.XXX is Back on the Radar Screen

By Patrick Vande Walle
Patrick Vande Walle

The DoC seems to have finally realized it went too far by using ICANN to serve the interests of some conservative groups, as mentioned in a previous post.

The new story is now that the ICANN board did not reject the .XXX application as such, but only the agreement negotiated between ICM Registry and the ICANN staff at that time. How subtle these things are.

Consequently, a new draft agreement between ICANN and ICM registry is now being put on the table. Keeping in mind ICANN's main job is to pursue the security and stability of the Internet infrastructure, one still wonders why on earth ICANN is willing to deal with the actual content of web sites. Isn't this really outside the scope of its mission.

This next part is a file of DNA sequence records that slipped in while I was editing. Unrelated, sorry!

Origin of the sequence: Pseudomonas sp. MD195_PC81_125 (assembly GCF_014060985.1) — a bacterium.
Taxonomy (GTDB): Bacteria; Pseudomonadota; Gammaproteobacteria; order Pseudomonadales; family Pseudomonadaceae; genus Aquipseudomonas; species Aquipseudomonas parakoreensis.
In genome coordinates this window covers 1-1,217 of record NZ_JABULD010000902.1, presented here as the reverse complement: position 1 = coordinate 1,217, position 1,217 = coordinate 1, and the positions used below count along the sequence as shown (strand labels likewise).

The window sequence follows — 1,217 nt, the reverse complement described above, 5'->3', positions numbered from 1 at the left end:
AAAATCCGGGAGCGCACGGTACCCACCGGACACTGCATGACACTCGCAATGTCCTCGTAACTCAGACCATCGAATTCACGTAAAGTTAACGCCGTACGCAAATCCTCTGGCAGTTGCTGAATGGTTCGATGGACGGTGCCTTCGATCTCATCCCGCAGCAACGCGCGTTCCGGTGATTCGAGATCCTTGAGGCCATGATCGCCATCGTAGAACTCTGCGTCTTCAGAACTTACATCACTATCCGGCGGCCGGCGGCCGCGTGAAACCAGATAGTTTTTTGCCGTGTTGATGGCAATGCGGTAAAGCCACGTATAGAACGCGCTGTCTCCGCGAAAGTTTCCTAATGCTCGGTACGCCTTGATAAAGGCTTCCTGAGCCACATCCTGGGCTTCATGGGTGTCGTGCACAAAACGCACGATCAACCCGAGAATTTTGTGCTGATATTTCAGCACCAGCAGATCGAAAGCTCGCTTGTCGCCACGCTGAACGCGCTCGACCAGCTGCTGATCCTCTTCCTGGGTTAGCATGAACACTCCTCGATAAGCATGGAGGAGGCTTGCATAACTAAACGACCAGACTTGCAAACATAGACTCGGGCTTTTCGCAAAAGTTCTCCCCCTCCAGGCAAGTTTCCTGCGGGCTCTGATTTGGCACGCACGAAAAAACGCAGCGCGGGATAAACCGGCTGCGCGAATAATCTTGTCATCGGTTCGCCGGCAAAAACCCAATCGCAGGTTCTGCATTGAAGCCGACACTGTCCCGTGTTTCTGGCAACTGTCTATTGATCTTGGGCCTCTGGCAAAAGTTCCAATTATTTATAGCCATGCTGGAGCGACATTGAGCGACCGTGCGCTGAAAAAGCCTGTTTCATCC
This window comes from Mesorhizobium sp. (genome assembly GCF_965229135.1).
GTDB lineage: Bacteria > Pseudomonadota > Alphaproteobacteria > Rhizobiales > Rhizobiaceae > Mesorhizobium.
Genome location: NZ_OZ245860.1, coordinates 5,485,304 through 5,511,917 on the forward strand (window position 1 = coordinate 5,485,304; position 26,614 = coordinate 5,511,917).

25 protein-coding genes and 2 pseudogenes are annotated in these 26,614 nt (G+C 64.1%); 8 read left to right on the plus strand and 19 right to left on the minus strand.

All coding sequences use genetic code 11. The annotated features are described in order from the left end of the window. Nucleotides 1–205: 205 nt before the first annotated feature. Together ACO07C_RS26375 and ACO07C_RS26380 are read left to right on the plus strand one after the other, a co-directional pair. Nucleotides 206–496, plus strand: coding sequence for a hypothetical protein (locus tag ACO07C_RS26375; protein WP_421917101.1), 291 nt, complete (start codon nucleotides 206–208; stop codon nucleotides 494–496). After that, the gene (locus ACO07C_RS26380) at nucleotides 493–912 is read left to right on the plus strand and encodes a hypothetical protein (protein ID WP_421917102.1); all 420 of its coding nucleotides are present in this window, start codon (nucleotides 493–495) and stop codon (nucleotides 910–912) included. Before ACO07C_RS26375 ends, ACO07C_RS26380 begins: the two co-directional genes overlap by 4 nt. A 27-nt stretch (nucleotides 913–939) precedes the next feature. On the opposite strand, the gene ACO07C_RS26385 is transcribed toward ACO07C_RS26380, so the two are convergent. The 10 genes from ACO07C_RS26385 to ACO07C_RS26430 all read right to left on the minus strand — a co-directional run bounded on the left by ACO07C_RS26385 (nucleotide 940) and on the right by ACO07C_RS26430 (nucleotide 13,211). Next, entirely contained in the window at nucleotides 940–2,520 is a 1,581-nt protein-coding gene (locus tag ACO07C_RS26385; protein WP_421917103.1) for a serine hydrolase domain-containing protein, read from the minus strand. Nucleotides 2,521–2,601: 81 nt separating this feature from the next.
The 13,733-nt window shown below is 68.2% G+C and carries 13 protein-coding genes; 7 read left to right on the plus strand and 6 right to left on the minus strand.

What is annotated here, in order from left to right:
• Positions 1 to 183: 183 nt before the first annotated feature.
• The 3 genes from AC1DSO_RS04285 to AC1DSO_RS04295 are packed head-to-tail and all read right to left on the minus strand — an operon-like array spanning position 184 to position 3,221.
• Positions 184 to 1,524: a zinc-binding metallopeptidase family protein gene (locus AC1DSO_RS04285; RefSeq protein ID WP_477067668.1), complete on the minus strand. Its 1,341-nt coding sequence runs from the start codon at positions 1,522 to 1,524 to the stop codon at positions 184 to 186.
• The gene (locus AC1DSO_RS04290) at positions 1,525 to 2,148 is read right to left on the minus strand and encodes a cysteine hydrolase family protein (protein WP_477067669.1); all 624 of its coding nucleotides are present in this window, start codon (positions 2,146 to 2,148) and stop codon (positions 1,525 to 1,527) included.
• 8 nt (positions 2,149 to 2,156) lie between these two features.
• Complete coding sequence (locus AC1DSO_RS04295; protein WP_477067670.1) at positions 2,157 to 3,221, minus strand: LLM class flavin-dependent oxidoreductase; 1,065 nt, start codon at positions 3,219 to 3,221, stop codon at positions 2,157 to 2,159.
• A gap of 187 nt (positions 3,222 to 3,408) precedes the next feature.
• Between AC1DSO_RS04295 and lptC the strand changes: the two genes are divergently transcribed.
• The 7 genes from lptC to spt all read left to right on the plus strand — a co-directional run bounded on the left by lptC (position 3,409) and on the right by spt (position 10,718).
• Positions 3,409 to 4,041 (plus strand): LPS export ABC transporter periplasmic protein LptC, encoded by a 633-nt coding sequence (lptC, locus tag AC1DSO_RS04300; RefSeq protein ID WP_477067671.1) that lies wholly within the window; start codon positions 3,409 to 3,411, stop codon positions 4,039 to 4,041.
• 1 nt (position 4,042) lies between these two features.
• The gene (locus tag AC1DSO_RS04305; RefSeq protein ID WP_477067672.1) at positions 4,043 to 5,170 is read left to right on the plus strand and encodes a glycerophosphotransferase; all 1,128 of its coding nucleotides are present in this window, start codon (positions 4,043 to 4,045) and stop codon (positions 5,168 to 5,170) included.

The registry will need to "create and enforce specified registry policies, including policies prohibiting child pornography". Stuart Lawley reports through Kieren McCarthy's blog that checking for ICRA labels can be automated. But how is the third party monitoring company going to check that an actual picture does not represent an under age kid?

It needs also to "Reserve geographic and religiously/culturally sensitive names". What may be sensitive for you may not be for me, or vice versa. Hence, it seems pretty much unworkable.

Finally, ICM registry would need to both "provide a fully compliant WHOIS service" and "protect user privacy". Yup, you read well. These two diametrically opposed and contradictory requirements need to be met.

By Patrick Vande Walle, All around Internet governance troublemaker. Visit the blog maintained by Patrick Vande Walle here.

Related topics: Cybersecurity, DNS, ICANN, Privacy, Whois